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During this pandemic let’s remember: We are not the same


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Fr. Michael Rennier - published on 05/03/20

Yes, we're all in this together, but we are each experiencing it differently.

Each of my six children is entirely different. Yes, all are burdened with having me as a father and enduring my corny jokes, games, and goofiness  – in fact, one of my daughters told me yesterday that she has learned to tune me out — but they soldier on. My children are very patient. They’re all stuck in the same situation, enduring my idiosyncrasies, until one day they’ll realize with dawning horror that they have become just like me.

It’s so odd, isn’t it, that children can grow up in identical circumstances – same parents, same school, same neighborhood – and yet their personalities are entirely different? As a father, I strive to give each of them what they need. Our oldest needs a little space while our youngest demands attention from sunup to sundown. Our boys need a good dose of roughhousing and wrestling, the girls far less so. A few of them enjoy being challenged, while others benefit more from gentle encouragement. They’re at all sorts of different places in terms of their interests, subjects they enjoy in school, food they like to eat, and how they prefer to spend their free time. I strive to honor their individuality and relate to them in the way that best fits each one’s personality.

In a way I never expected, parenting has turned out to be one big glorious mess. Every prospective parent has dreams of a rational, systematic household in which children are led on a predictable path towards maturation. Then the first child arrives, refuses to take a nap for any reason, throws oatmeal in your face, and those dreams become something you dream about while waiting for your kid to agree to put on his shoes. It quickly becomes apparent that relating to children is about recognizing each is unique and has particular needs. It cannot be a one-size-fits-all approach.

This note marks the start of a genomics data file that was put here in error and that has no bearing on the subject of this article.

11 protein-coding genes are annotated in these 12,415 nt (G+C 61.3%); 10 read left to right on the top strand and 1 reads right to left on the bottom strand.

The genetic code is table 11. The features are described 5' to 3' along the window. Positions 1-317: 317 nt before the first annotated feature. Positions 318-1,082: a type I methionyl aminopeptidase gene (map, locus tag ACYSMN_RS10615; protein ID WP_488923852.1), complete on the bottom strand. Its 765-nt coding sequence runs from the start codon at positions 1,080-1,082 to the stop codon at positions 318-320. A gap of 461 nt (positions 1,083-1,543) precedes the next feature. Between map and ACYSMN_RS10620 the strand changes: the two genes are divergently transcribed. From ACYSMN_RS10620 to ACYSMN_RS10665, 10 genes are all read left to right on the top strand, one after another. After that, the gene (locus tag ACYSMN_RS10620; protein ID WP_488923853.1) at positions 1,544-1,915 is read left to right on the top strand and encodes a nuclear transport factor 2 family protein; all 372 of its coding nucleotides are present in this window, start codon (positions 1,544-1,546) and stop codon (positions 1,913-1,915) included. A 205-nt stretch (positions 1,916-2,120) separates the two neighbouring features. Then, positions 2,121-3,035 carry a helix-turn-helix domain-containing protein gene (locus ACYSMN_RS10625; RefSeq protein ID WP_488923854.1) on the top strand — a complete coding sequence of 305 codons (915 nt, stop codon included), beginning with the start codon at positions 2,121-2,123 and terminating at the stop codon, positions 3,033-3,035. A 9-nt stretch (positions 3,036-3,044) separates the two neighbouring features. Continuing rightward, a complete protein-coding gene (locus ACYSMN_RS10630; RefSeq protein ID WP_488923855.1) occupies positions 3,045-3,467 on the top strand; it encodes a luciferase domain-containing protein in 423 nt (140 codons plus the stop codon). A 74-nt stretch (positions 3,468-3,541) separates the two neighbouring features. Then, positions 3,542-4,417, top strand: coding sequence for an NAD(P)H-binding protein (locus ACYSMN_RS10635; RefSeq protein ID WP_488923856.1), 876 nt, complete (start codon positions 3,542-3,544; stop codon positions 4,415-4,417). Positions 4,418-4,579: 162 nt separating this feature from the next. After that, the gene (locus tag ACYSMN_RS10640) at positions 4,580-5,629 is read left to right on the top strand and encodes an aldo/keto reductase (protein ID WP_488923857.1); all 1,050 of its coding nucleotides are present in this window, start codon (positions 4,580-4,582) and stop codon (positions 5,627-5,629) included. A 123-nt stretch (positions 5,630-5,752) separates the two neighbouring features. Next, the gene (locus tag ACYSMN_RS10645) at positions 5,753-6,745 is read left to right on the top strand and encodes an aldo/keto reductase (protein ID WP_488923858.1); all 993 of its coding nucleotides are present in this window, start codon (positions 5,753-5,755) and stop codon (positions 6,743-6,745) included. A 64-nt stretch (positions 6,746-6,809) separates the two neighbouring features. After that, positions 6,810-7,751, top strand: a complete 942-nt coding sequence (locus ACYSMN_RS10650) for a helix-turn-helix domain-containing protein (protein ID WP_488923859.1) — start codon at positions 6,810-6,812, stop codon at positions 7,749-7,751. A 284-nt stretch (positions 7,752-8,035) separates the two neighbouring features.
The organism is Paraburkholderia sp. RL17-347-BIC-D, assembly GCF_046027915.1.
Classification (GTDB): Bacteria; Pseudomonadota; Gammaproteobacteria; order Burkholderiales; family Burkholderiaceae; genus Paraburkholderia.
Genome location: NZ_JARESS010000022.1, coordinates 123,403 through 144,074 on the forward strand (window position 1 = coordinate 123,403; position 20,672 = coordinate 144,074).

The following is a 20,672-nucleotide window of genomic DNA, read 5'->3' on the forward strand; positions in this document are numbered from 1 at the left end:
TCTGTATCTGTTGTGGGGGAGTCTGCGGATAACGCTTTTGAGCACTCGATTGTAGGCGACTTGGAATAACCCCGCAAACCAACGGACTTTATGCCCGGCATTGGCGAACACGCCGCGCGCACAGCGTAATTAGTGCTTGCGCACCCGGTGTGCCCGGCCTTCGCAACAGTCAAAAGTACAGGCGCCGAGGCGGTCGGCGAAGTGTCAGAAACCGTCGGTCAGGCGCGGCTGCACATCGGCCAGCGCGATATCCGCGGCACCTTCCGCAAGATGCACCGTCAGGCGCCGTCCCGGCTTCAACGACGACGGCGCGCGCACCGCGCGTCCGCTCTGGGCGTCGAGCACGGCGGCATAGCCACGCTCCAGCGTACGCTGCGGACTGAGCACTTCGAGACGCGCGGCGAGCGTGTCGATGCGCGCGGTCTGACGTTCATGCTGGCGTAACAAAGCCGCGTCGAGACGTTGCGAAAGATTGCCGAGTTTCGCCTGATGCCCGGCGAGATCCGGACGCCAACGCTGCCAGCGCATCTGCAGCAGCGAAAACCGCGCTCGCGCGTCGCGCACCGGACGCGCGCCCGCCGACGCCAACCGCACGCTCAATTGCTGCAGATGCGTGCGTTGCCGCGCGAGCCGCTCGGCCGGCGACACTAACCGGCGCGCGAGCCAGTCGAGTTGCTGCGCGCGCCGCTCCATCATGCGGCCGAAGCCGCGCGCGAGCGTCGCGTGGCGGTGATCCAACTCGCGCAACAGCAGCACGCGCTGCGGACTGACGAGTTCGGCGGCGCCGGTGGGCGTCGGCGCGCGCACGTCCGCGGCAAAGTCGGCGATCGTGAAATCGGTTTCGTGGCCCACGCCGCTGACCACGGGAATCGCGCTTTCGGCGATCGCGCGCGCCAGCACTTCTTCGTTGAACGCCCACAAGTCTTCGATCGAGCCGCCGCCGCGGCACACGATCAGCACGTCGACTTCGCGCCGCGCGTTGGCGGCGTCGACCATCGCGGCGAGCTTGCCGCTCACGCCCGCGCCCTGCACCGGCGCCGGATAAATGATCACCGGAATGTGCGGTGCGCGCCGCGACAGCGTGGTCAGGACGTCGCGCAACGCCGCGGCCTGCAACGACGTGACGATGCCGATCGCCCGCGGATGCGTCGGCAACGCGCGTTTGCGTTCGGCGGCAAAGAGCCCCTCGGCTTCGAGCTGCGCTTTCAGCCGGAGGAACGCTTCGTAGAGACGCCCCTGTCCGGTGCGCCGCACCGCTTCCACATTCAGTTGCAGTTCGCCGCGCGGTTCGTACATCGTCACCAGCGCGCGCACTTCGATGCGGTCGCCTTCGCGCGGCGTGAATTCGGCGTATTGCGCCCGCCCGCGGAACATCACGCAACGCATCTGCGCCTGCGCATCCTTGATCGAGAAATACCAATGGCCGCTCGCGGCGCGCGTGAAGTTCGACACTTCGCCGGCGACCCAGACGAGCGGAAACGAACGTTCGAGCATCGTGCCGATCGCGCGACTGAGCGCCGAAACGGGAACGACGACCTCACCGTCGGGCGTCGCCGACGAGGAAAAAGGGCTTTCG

This is the case not only within families but within society as a whole. We may all live in the same planet, but that doesn’t mean we’re the same. Not at all. This is why you might talk to one person in one way and approach a conversation with someone else completely differently. It’s why you might tease one friend, but be gentle with another. We’re all children in the same household of God, but we’re still completely unique.

In my house, when a virus arrives, we batten down the hatches. A few of the younger kids are always the first to become ill. My wife, because she nurses them most closely, is often next. I’m always the last, although I, along with a few of the other children, might not get sick at all. A few of the kids need more attention when they’re sick, others just want to be left alone in bed until they feel better. Me? I become a giant, helpless, complaining baby. During these times of illness – which can often last several weeks — my wife is concerned about sanitizing the house, delivering medicine, and nurturing us all through it. I, on the other hand, focus on staying healthy so I can continue to fulfill my duties at work. The two of us have different perspectives – same situation, differing needs. Neither of us is wrong. We work as a team and complement each other.

Perhaps you can see where this analogy is going. A grave sickness has entered our global household. It has affected each of us differently. Some are far more at-risk because of preexisting health issues, while others have already had it and didn’t even notice. Employment situations are all over the map with many continuing to work full-time, others working from home or on reduced hours, and tens of millions of others unemployed. Small business owners are seeing the efforts of a lifetime evaporate before their eyes and may lose everything. Some must wake up in the morning prepared to wait for hours in food lines so they can eat one more day There are also people for whom this is basically a vacation. They have enough money to pay the bills and are enjoying long, luxurious mornings drinking coffee on their shaded patios. 

How do we continue to relate to each other, dialogue with empathy, and live with each other in kindness when we may be experiencing these days so differently?

The key is understanding that we are a family and we are not all the same. We have different needs and different concerns. No one should be mocked for being afraid of getting sick or desiring that more businesses be allowed to open up. No one should be shamed, or labeled, or seen merely as an opponent to be argued with. If anything, as we spend time reading news and communicating online, we have an opportunity to re-evaluate the assumptions we make about each other, the way we dialogue (or don’t), and the way we harden our positions and stop listening. Even if I don’t understand the way another person is reacting, I can try to understand and give them what they need.

When we do this we are seeking the common good, the same goal, for the whole family to be happy. What we are going through right now we will conquer together, but only be respecting each other’s differences.


Read more:
10 Ways to honor Mary this May during quarantine


Read more:
How quarantine-schooling is much harder than homeschooling

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